SAN DIEGO (AP) — Like President Donald Trump, the San Diego woman fatally shot by police as a mob of his supporters stormed the U.S. Capitol had used Twitter to amplify her views, including false allegations that November’s election was riddled with fraud.
“Nothing will stop us….they can try and try and try but the storm is here and it is descending upon DC in less than 24 hours….dark to light!” Ashli Babbitt wrote Tuesday, a day before she and thousands of other Trump supporters took part in the siege in Washington, D.C., to try to keep the president in power.
Capitol Police on Thursday identified Babbitt, 35, as the woman who was fatally shot by an unidentified officer. Bystander video shows she was trying to climb through the broken window of a barricaded doorway inside the Capitol when the officer fired.
While some who support debunked views on everything from the coronavirus to the election are likely to view her as martyr, Capitol Police Chief Steven A. Sund said the mob was involved in “criminal riotous behavior,” not free speech.
On social media, Babbitt often ranted against the president’s frequent targets — illegal immigration, government mandates to contain the coronavirus and, most of all, Trump’s critics.
Her Twitter account promoted mainstream conservative views but also included references to the QAnon conspiracy theory, which centers on the baseless belief that Trump has been secretly fighting deep state enemies and a cabal of Satan-worshipping cannibals operating a child sex trafficking ring.
Babbitt, an Air Force veteran who identified as a Libertarian and supporter of the Second Amendment, frequently posted unsubstantiated views about election fraud by the president and his most extreme supporters — activists whose conspiracy theories and unflinching support for Trump have attracted large online followings.
Videos she posted online show her fulminating against illegal immigration. Her posts were sometimes profane.
Babbitt appeared to view pleas to wear masks to prevent the spread of the coronavirus as an affront to her personal freedoms. She backed a recall drive against California Gov. Gavin Newsom, a Democrat who has imposed strict stay-at-home orders.
“Mask Free Autonomous Zone Better Known as America,” read a large sign on the front door of a pool service business she ran with her husband in Spring Valley, near San Diego. No one answered the door Thursday at the business or the couple’s home, a modest duplex in San Diego.
In August 2016, Babbitt was charged with reckless endangerment for hitting a woman’s car three times in Calvert County, Maryland, and pursuing her through the streets in what’s described as “road rage.” She was acquitted months later.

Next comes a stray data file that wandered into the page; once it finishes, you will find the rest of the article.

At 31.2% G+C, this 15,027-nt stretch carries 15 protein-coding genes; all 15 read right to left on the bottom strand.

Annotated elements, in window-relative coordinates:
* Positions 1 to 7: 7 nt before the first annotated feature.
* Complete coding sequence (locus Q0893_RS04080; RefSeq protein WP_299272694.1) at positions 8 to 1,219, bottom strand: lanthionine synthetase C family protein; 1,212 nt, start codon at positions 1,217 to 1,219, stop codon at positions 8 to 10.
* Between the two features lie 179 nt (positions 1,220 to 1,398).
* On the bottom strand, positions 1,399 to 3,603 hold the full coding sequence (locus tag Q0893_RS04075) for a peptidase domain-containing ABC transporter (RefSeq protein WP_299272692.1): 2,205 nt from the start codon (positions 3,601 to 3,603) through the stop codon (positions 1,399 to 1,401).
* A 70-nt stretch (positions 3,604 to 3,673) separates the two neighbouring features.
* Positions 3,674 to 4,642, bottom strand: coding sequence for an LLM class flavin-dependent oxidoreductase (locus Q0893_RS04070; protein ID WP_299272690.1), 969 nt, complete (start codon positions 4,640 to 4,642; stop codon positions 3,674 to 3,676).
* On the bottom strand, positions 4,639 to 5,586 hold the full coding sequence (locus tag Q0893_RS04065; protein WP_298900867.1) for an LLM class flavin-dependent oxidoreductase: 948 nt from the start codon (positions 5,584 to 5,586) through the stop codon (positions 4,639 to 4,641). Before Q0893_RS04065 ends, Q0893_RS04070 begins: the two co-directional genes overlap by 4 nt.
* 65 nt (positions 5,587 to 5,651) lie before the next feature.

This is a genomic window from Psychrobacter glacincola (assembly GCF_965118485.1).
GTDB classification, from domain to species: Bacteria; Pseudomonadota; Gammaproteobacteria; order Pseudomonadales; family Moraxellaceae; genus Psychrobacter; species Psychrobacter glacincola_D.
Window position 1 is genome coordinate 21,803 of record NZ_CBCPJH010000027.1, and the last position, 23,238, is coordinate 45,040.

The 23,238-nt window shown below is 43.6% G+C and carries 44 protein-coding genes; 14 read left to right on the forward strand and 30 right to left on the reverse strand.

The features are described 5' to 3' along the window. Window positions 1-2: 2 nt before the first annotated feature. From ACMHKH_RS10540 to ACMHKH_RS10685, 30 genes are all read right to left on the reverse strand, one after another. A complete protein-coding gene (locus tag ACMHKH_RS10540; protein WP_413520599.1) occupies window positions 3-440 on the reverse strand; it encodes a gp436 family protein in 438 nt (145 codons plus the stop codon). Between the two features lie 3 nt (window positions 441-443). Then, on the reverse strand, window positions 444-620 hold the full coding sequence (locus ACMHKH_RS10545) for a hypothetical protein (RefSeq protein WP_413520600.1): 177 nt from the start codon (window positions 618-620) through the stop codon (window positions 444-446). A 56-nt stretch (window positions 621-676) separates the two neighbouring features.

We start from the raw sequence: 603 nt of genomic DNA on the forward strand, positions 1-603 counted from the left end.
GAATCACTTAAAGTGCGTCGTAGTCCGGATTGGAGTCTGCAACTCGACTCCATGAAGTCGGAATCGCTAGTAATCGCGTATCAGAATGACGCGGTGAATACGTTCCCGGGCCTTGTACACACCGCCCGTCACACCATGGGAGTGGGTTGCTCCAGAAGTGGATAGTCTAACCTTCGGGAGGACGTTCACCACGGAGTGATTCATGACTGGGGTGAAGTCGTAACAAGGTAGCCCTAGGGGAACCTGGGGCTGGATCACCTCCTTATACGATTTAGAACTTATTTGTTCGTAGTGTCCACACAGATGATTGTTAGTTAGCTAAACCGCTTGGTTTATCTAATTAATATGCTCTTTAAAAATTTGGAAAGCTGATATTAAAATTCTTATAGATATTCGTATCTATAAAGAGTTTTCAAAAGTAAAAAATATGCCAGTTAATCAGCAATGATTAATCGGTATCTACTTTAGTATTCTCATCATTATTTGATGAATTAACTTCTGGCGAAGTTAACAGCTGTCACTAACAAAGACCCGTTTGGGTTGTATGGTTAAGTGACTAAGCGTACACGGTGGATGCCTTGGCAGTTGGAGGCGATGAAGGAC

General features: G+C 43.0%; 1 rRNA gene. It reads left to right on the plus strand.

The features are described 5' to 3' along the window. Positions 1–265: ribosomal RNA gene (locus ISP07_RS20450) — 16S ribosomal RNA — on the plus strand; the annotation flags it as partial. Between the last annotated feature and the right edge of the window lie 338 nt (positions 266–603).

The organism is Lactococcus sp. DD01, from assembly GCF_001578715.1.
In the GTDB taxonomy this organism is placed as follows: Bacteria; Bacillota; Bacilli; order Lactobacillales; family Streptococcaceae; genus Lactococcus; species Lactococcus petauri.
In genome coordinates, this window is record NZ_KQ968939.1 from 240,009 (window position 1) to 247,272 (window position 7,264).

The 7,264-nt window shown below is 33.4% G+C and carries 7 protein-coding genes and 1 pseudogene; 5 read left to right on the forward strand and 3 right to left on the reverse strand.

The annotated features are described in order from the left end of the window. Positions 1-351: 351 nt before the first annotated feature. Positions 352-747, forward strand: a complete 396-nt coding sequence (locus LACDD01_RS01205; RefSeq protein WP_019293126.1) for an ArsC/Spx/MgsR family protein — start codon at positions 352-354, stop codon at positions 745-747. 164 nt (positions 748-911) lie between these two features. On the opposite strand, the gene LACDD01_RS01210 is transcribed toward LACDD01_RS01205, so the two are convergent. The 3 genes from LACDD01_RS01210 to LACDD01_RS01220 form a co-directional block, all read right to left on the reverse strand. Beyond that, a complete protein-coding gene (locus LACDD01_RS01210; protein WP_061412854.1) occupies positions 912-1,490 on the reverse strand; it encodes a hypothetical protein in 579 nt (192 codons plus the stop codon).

Babbitt was among the rioters who smashed their way into the U.S. Capitol on Wednesday, forcing members of Congress to hide, Sund said. Rioters “actively attacked” law enforcement with metal pipes, discharged chemical irritants and “took up other weapons against our officers,” he said.
Babbitt’s husband, Aaron Babbitt, told KSWB-TV, a Fox affiliate in San Diego, that he sent his wife a message about 30 minutes before the shooting and never heard back.
“She loved her country and she was doing what she thought was right to support her country, joining up with like-minded people that also love their president and their country,” he said.
“She was voicing her opinion and she got killed for it,” he said.
Videos posted by bystanders show a crowd in a corridor massed against a set of barricaded, glass-paneled doors. Some beat at them with sticks and poles as people yell, “Bust it down!”
A gloved hand with a gun is visible, pointing it diagonally at the doors. Someone yells, “He’s got a gun!”
Babbitt appears to be hoisted up against one of the glass panes. An officer points a gun at her, fires and she falls to the ground.
“Shots fired!” someone yells.
A bystander says, “Ladies and gentlemen, a lady was just shot. She might be dying right now.”
Brian Levin, director of the Center for the Study of Hate & Extremism at California State University, San Bernardino, said Babbitt will be remembered as a martyr by people with a range of grievances spanning from disbelief in the seriousness of the pandemic to beliefs in QAnon conspiracy theories.
“When you have people in an alternate universe, they will take a catalytic event and spin it in a way that is most appealing to their emotions and fears, irrespective of what the facts may end up showing,” he said.
Babbitt’s ex-husband, Timothy McEntee, called her a “wonderful woman with a big heart and a strong mind” in an email to The San Diego Union-Tribune. McEntee said he and Babbitt were married from April 2005 to May 2019.
A Facebook account with Babbitt’s name says she married Aaron Babbitt on June 25, 2019.
The Air Force said Thursday that Ashli Elizabeth McEntee was on active duty from 2004 to 2008, most recently at Dyes Air Force Base near Abilene, Texas. She was also member of the Air Force Reserve from 2008 to 2010 and the Air National Guard from 2010 to 2016.
Associated Press writers Lolita C. Baldor in Washington, Jennifer Peltz in New York and Michael Kunzelman in College Park, Maryland, contributed to this report.